On Tuesday, the U.S. House of Representatives passed legislation that would prohibit government officials, most notably the DOJ, from entering into or enforcing a settlement agreement on behalf of the United States that provides for a payment or a loan to any person or entity other than the United States, with some exceptions.
WASHINGTON (Legal Newsline) - Two weeks after a federal consumer protection agency took steps to finalize a controversial rule regarding class action lawsuits, the U.S. House of Representatives has disapproved by acting to kill it.
WASHINGTON (Legal Newsline) - As courts are asked to provide guidance on the future of a federal telemarketing law that was written before the cell phone era, a House subcommittee is hearing suggestions on how to modernize it.
U.S. Rep. Jeb Hensarling, R-Texas, introduced the Financial CHOICE Act, or H.R. 10, in late April. The bill was advanced by the U.S. House Financial Services Committee, which Hensarling chairs, earlier this month.
U.S. Sens. Al Franken, D-Minn., and Patrick Leahy, D-Vt., along with U.S. Rep. Hank Johnson, D-Ga., reintroduced the Arbitration Fairness Act March 7. The legislation, previously introduced in 2011 and 2015, would eliminate forced arbitration clauses in employment, consumer, civil rights and antitrust cases.
Various legislation has been introduced this Congress aimed at restructuring the U.S. Court of Appeals for the Ninth Circuit, the largest of the nation’s 13 courts of appeals. The circuit’s judges contend a split would be harmful, while Democrats argue partisan politics is at the center of the push.
The U.S. Department of Labor said earlier this month it would move forward -- under the direction of President Donald Trump -- with its efforts to delay the April 10 applicability date of the new “conflicts of interest” rule. The department said under its proposal the applicability date of the rule and related exemptions would be extended to June 9.
On Thursday, the House voted 220-201 for the Fairness in Class Action Litigation and Furthering Asbestos Claim Transparency Act of 2017, or H.R. 985. In a vote soon after, it also passed the Innocent Party Protection Act of 2017, or H.R. 725, 224-194.
The Furthering Asbestos Claim Transparency, or FACT, Act of 2017 and the Fairness in Class Action Litigation Act of 2017 have been merged. The legislation, along with the Innocent Party Protection Act of 2017 and the Lawsuit Abuse Reduction Act of 2017, will be voted on by the full House later this week, House officials confirmed.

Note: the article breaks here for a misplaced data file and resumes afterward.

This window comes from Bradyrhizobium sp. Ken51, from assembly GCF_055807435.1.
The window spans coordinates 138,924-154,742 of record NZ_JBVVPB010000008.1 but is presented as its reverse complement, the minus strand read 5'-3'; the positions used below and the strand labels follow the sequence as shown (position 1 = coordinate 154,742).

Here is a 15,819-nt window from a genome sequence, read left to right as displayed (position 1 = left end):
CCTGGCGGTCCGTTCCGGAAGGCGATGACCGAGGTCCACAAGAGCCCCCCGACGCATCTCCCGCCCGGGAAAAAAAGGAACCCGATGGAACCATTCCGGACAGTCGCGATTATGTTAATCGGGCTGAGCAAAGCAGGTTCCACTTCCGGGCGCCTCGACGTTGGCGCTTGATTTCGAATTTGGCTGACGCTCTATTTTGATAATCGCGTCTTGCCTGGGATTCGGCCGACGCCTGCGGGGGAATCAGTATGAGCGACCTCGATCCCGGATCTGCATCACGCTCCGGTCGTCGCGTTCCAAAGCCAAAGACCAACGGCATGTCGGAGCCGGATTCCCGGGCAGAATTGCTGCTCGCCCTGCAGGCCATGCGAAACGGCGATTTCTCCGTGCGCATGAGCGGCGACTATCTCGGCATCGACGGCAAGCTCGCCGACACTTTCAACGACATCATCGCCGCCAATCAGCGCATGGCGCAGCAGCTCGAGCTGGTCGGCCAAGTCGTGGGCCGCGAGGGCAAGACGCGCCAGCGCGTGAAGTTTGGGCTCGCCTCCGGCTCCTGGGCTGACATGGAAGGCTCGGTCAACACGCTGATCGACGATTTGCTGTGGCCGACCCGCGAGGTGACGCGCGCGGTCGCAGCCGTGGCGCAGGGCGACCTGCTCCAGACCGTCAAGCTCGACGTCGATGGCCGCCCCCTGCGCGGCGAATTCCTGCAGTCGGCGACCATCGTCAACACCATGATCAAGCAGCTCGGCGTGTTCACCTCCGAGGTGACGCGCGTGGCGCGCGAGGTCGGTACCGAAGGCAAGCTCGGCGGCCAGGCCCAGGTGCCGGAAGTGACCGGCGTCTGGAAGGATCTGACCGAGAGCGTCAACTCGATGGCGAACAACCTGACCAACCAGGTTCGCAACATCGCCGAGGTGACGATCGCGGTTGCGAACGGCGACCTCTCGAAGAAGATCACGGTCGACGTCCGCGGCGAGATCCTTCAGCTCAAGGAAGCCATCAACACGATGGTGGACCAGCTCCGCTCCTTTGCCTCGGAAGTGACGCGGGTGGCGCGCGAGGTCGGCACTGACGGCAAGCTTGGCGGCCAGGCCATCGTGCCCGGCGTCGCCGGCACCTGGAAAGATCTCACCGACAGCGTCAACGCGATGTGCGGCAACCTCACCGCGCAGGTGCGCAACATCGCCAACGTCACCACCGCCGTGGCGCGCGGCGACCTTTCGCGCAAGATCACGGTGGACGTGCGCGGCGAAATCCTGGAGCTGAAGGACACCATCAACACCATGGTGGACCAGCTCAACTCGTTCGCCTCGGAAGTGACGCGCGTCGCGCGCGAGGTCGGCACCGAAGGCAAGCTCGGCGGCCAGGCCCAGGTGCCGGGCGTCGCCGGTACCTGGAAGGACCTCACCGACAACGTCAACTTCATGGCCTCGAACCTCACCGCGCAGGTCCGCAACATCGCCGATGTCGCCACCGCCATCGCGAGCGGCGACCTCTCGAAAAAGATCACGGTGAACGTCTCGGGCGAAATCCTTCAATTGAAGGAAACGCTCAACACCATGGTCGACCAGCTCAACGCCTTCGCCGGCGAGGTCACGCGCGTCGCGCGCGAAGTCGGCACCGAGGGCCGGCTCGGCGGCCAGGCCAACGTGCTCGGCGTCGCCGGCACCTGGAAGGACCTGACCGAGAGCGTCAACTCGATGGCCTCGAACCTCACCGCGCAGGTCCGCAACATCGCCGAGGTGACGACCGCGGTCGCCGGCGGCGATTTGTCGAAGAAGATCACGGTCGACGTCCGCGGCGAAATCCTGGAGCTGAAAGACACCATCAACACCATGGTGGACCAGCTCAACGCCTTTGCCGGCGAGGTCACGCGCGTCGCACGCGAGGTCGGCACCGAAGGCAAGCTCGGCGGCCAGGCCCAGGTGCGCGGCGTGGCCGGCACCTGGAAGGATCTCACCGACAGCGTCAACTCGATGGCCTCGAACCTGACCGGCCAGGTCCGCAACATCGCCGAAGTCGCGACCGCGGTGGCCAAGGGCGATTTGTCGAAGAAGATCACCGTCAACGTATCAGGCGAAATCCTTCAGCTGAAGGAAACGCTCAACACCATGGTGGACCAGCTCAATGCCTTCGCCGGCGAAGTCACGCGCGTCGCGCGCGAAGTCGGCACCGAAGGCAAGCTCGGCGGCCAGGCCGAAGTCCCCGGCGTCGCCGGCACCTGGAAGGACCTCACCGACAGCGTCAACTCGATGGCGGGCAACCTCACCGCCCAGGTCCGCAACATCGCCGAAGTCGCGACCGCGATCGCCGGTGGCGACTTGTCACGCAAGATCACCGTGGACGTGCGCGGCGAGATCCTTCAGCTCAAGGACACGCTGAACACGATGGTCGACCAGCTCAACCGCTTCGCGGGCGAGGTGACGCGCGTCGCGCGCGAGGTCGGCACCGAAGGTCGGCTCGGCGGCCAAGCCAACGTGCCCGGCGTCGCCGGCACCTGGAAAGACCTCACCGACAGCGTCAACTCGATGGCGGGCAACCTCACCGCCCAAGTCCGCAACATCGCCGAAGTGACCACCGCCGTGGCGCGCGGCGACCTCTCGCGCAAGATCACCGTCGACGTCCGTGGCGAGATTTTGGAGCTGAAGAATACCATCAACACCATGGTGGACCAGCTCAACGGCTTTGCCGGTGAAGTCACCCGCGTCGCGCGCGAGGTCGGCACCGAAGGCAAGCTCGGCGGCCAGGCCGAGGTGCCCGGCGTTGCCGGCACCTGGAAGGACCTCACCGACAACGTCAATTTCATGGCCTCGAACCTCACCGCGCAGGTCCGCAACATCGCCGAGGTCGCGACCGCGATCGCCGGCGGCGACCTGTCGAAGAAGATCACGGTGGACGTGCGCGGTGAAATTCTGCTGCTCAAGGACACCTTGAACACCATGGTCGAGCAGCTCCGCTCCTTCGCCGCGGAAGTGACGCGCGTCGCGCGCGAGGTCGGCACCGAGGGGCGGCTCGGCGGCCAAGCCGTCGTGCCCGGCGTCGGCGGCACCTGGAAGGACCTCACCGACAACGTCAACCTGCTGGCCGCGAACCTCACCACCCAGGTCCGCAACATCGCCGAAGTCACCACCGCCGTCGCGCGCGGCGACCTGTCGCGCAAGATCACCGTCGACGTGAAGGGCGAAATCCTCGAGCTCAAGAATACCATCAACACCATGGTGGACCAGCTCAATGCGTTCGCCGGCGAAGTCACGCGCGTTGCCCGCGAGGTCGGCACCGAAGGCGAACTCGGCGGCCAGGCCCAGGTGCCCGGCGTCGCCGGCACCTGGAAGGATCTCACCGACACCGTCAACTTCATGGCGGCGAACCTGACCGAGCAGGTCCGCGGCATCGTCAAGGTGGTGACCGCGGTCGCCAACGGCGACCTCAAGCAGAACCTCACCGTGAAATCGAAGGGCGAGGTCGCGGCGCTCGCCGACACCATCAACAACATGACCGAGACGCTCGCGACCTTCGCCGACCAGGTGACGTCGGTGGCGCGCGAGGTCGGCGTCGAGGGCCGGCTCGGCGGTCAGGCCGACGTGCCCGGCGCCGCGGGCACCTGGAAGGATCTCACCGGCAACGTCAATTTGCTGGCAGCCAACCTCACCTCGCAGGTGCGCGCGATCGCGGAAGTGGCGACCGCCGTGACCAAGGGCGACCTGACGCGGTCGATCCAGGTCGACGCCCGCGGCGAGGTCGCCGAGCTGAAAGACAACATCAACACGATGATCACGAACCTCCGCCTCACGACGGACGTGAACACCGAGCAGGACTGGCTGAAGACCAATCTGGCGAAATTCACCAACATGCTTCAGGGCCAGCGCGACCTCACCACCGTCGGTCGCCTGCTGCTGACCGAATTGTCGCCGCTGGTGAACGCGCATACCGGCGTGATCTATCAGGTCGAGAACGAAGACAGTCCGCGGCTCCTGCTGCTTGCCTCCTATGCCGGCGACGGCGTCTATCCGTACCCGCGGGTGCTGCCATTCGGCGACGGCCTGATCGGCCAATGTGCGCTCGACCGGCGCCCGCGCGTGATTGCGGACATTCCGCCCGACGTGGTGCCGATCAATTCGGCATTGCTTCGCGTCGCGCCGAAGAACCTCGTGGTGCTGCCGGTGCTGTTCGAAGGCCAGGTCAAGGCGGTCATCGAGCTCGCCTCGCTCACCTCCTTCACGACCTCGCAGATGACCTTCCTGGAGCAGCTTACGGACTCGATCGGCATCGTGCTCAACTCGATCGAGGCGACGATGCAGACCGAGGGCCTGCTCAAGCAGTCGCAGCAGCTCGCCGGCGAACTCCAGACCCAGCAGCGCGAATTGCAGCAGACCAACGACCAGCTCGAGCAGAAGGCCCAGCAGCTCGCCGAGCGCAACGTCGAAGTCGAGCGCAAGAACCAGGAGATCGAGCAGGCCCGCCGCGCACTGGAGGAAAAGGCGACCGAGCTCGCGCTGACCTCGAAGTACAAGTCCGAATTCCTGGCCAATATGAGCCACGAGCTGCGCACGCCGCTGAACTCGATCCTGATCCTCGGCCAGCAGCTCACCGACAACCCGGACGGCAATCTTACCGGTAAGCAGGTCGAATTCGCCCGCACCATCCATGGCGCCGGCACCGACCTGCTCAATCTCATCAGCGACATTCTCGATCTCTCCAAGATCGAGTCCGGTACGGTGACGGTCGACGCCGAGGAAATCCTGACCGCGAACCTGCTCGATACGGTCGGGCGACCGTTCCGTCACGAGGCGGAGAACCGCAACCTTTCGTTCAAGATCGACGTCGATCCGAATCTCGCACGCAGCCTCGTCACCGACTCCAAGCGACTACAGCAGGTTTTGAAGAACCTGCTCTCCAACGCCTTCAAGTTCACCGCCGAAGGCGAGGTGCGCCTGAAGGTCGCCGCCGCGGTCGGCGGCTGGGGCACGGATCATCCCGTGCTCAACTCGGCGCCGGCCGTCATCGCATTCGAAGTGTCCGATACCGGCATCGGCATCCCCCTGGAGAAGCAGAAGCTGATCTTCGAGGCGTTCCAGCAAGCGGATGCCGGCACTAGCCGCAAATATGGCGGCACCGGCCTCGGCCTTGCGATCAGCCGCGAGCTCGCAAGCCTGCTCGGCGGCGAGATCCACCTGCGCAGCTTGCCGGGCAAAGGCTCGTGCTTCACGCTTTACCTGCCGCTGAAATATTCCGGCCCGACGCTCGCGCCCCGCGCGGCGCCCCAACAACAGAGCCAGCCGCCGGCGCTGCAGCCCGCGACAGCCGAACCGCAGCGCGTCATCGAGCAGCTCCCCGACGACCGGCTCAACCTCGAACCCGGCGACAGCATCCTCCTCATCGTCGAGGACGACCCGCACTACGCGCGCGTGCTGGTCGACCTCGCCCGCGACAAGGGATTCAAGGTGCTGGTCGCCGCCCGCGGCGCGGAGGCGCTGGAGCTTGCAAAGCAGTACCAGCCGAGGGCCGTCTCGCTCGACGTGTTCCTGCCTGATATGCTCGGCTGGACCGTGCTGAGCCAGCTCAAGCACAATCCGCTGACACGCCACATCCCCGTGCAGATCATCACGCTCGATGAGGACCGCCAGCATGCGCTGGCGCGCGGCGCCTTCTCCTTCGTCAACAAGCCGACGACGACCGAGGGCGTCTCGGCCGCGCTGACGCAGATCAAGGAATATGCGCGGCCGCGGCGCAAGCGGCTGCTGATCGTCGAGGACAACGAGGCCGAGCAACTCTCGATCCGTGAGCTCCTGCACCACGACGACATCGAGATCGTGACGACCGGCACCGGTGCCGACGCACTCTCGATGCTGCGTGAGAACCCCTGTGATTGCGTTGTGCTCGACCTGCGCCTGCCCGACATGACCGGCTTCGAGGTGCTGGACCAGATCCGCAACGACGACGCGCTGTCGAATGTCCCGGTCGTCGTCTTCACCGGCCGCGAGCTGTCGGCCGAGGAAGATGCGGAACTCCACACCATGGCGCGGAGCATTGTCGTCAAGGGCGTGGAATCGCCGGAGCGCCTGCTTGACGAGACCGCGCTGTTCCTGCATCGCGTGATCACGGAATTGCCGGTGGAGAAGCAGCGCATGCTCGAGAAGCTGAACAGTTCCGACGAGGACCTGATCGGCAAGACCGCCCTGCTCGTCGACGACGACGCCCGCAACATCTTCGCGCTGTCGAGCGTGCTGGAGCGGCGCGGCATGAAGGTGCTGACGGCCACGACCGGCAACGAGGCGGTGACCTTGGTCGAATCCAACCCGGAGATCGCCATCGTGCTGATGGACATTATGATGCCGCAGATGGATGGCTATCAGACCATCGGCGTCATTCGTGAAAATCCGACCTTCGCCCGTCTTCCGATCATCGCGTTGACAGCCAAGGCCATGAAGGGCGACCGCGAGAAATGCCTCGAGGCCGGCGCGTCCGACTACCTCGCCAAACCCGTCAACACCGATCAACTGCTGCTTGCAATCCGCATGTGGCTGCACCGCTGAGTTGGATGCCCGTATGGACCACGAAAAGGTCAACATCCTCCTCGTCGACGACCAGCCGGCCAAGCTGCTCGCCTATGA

If passed, the Lawsuit Abuse Reduction Act of 2017, or H.R. 720, would change Rule 11 of the Federal Rules of Civil Procedure to remove the 21-day “safe harbor” and to make sanctions mandatory instead of discretionary if a violation is discovered. This would reverse amendments previously made to Rule 11.
Among the Fairness in Class Action Litigation Act of 2017’s reforms, it requires that classes consist of members with the same type and scope of injury. Also under the proposed legislation, uninjured or non-comparably injured parties can still join class actions, but must do so separately from parties that experienced more extensive injury.
The FACT Act, or H.R. 906, would increase transparency in the asbestos trust system, in which about 100 companies that were targeted frequently by asbestos lawsuits declared bankruptcy to establish trusts to compensate victims.
On Wednesday, the House Judiciary Committee passed the Furthering Asbestos Claim Transparency, or FACT, Act of 2017 by a vote of 19-11. The committee also passed the Fairness in Class Action Litigation Act of 2017 by a vote of 19-12.
U.S. Rep. Blake Farenthold, a Republican who serves on the House Judiciary Committee and the House Committee on Oversight and Government Reform, submitted the GOP-backed Furthering Asbestos Claim Transparency Act of 2017, or H.R. 906, last week.
The House Judiciary Chairman submitted the Stop Settlements Slush Funds Act of 2017, or H.R. 522, last week. An identical bill passed the House in the last Congress by a vote of 241-174, but failed to move.